Town of 1770, between Gladstone and Agnes Water

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Cruising along the stretch of tar known as Bruce, heading south from Gladstone for The Town of 1770 and Agnes Water, you can tell you are heading somewhere special.

The country inland opens up, the hinterland rolling along happily, giving your gaze cause to linger away from the road for longer, perhaps, than is prudent.

The hills, those grand old folk of the earth, continue to loom around as you head towards salt water. Their gentle slopes curve gracefully to touch the Pacific - as if their toes are testing the water.

Naming a town 1770 is perhaps an unusual thing to do. But it's fitting when that town was the birthplace of Queensland: the first place Lieutenant James Cook landed on 24 May 1770 (and only the second in Australia).

After my arrival just on dusk, I decided it would be a good option to pick up a pizza from local eatery Kahunas before getting to bed for the early start the next day aboard the Reef Jet.

Fitzroy Reef Lagoon

I arrive at the marina ready to experience a trip out to the Fitzroy Reef Lagoon. The jet gives a yell, delighting in its power as it puts on a turn of pace once clear of the marina and the disapproving view of the coastline. As I look out the window (or should that be porthole) through the spray I see the sky and water shaking hands in a circle as far as the eye can see.

Today, the Lady Pacific has opted for a gown in deep blue, tipped with gold, the subtly-shifting colour bleeding into the horizon.

As our captain announces we are closing in on our destination - necks start craning, and in the distance a brilliant aqua marine, cuffed with white-breaking waves heralds our imminent meeting with the Southern Great Barrier Reef.

You feel privileged just to be able to set eyes upon the splendour that is the Fitzroy Reef.

Everything about the reef becomes clearer on closer inspection. The coral, brown and cream from the surface, shows its flashier side to those willing to get up close and personal. Dazzling blues, purples, oranges and yellows - like the technicolour spawn of some deranged artist's imagination.

Once out there, bobbing like a cork in a bucket, everybody piles out the back of the boat to either snorkel or scuba dive. Being a novice to diving, I decide to take the snorkel option. This time around I have a secret weapon for my aquatic adventure… a sea scooter.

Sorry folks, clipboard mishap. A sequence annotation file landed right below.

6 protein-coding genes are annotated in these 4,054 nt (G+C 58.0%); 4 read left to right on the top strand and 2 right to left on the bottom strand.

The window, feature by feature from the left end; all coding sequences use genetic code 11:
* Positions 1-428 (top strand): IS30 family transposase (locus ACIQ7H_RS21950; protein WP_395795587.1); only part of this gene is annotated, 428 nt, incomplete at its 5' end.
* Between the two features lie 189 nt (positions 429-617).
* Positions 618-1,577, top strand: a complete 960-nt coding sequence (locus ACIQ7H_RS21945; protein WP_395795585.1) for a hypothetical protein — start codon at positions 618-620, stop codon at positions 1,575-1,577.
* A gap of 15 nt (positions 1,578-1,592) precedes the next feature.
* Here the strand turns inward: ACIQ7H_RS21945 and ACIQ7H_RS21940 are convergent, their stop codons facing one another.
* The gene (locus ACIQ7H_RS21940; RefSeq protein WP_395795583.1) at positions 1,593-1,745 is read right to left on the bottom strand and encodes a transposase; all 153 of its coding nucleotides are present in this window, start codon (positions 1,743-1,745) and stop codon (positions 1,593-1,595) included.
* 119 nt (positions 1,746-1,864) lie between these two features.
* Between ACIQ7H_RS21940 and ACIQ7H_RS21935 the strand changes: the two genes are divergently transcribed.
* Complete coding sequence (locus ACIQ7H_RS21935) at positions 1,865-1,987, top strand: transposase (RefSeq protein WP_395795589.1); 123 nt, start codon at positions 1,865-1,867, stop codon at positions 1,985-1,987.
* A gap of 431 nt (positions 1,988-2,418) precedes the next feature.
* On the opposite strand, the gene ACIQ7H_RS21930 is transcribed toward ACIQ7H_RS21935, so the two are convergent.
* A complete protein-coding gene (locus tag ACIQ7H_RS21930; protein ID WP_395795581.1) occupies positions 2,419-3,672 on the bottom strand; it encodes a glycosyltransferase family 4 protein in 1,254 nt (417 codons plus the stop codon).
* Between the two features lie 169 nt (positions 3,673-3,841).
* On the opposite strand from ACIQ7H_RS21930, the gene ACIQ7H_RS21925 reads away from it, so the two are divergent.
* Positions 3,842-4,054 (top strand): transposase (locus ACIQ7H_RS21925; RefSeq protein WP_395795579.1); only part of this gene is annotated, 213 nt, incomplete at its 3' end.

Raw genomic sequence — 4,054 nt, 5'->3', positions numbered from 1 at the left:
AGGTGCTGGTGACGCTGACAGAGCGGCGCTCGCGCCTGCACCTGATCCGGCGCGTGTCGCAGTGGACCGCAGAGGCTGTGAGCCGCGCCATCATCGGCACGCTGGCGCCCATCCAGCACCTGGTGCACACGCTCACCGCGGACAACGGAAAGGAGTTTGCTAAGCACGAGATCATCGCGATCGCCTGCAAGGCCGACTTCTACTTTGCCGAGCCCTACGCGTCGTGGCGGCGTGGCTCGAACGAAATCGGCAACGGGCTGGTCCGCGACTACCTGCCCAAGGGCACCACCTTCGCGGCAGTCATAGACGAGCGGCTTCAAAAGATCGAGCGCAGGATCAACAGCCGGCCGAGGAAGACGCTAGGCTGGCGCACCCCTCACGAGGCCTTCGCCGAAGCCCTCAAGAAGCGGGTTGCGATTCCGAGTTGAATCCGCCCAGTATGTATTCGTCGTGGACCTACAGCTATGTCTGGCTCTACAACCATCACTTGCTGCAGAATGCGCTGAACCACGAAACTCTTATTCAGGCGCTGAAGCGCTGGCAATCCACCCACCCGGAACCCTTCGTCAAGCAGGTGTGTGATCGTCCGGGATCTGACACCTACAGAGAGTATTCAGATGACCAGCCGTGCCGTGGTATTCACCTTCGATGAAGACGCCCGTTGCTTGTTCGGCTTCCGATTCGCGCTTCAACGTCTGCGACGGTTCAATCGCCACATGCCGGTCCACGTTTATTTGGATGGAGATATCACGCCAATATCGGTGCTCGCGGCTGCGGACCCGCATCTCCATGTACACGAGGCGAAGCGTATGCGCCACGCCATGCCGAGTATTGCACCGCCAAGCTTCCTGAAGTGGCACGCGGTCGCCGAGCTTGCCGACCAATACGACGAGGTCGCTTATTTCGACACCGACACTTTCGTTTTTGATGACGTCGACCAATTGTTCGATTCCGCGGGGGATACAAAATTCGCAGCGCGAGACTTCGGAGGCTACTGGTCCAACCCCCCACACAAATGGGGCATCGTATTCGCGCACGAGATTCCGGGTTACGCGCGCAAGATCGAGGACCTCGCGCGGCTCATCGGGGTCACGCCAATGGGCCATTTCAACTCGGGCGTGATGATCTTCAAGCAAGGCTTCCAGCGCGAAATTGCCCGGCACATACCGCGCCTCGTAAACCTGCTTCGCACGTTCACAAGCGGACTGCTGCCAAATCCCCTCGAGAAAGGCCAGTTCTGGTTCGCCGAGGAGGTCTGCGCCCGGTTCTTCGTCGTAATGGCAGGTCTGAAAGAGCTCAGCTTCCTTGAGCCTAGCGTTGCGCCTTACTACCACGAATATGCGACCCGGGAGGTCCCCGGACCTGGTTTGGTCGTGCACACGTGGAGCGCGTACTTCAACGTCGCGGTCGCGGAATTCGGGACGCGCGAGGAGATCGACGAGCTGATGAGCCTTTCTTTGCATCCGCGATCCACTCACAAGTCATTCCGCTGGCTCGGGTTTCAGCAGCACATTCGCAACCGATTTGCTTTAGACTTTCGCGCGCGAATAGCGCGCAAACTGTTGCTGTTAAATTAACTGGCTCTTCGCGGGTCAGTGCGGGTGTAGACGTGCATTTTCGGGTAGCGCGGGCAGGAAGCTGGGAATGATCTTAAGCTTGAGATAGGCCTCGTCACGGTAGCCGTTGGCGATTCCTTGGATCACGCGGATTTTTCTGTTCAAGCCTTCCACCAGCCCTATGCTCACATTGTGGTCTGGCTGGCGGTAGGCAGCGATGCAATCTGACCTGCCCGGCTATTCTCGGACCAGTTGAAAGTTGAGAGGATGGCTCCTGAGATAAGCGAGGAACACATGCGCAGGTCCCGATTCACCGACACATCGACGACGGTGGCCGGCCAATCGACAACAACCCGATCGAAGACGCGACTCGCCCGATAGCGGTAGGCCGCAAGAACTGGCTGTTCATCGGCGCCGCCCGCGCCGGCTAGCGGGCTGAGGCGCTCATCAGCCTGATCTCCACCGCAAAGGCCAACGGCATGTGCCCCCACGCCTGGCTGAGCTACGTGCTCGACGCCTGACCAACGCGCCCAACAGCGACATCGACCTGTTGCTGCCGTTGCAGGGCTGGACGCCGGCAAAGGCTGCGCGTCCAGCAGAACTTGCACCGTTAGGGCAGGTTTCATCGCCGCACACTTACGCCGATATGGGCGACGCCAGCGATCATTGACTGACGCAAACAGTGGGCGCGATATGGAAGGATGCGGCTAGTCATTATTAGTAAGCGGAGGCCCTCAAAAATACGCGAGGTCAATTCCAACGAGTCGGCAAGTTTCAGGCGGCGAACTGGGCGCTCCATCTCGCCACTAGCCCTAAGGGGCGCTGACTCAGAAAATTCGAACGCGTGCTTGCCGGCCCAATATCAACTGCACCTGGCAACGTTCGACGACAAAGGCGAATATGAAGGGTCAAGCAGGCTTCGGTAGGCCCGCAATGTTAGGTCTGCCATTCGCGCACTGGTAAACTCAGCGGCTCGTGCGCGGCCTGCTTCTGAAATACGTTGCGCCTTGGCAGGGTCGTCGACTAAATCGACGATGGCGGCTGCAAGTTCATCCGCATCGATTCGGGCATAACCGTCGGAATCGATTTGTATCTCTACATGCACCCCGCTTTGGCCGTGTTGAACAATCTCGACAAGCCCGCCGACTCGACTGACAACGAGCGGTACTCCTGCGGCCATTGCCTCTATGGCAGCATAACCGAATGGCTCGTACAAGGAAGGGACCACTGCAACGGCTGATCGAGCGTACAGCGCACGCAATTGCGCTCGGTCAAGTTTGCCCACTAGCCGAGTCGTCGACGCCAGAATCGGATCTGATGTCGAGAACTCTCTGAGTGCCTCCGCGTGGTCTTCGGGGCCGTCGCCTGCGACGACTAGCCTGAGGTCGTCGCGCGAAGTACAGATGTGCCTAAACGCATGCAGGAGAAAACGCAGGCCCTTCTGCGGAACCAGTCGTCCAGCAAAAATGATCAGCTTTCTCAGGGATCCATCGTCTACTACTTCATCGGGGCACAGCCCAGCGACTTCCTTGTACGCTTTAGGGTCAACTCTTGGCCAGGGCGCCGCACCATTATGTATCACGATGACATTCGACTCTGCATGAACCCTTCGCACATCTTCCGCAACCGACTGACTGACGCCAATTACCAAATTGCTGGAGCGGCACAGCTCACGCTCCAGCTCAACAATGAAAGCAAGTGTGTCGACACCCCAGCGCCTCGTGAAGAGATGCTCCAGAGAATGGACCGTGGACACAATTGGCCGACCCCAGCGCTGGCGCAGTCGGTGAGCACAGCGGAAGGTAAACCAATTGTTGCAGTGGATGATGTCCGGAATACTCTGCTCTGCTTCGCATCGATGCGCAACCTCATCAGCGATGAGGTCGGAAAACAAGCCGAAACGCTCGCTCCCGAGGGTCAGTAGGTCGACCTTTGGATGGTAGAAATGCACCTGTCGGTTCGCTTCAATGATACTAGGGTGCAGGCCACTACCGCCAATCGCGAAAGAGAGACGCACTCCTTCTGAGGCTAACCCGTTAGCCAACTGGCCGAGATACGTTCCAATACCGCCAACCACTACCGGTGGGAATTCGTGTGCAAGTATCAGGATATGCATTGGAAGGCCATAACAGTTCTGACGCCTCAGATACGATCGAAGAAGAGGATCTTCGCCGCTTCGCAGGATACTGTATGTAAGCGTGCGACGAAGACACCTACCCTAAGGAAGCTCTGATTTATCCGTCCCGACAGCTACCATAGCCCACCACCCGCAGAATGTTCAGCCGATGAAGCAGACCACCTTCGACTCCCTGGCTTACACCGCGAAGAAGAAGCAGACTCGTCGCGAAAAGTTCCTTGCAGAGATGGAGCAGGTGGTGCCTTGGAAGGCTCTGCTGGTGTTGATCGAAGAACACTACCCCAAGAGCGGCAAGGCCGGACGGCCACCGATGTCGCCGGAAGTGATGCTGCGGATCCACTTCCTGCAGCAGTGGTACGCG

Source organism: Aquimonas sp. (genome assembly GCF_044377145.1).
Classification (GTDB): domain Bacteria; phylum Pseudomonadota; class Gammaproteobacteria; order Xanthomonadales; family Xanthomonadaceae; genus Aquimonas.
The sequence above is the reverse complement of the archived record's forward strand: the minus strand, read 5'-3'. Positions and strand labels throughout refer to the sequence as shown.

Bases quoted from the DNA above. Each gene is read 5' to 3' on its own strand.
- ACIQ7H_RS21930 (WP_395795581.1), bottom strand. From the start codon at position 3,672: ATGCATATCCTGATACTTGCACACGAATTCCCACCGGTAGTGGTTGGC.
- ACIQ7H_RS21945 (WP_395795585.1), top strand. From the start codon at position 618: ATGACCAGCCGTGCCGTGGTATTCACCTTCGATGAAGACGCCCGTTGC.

You may have seen these things on television, they are a little propeller in a yellow plastic case that drags you around. The ride is like something out of a Jacques Cousteau film - a slow-motion vehicle for cruising around some of the most spectacular coral in the world.

We head back to shore in the afternoon just in time for the sun to set over the mainland… the water electrified by the changing light, all blues and greens and silvers.

Not all the attractions in this beautiful area are water-based however. If you like to be close to nature pitch a tent right on the beach at 1770 or settle into a cabin or caravan with water or bush views. If space and comfort's your thing there are several beachfront houses for rent or if you like to be really looked after book into a bed and breakfast. You can explore 1770, Agnes Water and Eurimbula National Park in a conventional car. Deepwater National Park is four wheel drive only country, and these vehicles can be hired in town.

One of the best places to appreciate 1770 is while lunching on the deck of the 1770 Saltwater Café. The only thing that obstructs your water views is a large tree, the afternoon sun illuminating its leaves to a brilliant green. Visitors can also drop into Kahuna's for an amazing seafood pizza dinner and a drink or Mangos Restaurant for a good coffee and their amazing ricotta pancakes with banana and maple syrup and creme fraise.

Bushwalking is popular in the National Parks or Joseph Banks Conservation Park. The area also offers a choice of surf beaches or safe calm water swimming beaches for younger f

Getting there
The Town of 1770 and Agnes Water are just over five hours drive from Brisbane or 90 minutes from Bundaberg. Alternatively you can fly (50 minutes from Brisbane) or travel on the Tilt Train to Bundaberg then hire a car. For bookings call the Queensland Travel Centre, Tel 13 18 01. For further information on attractions call Bundaberg Tourism, Tel +61 7 4152 2333 or Queensland National Parks, Tel +61 7 4974 9350 or visit for a comprehensive rundown on the Bundaberg region.

Other activities
- Game, reef or fly fishing in Round Hill Creek, off the surf beaches, the rocks or on the offshore reefs.
- Day-trip or extended fishing charters as well as sailing, snorkelling and diving day trips out to Lady Musgrave Island and an amphibious tour of Bustard Bay are available from the 1770 marina.

For more information:
Make the Discovery Information Centre your first port of call when you arrive at Agnes Water. They can help with maps, directions and local knowledge on where to visit and what to see.

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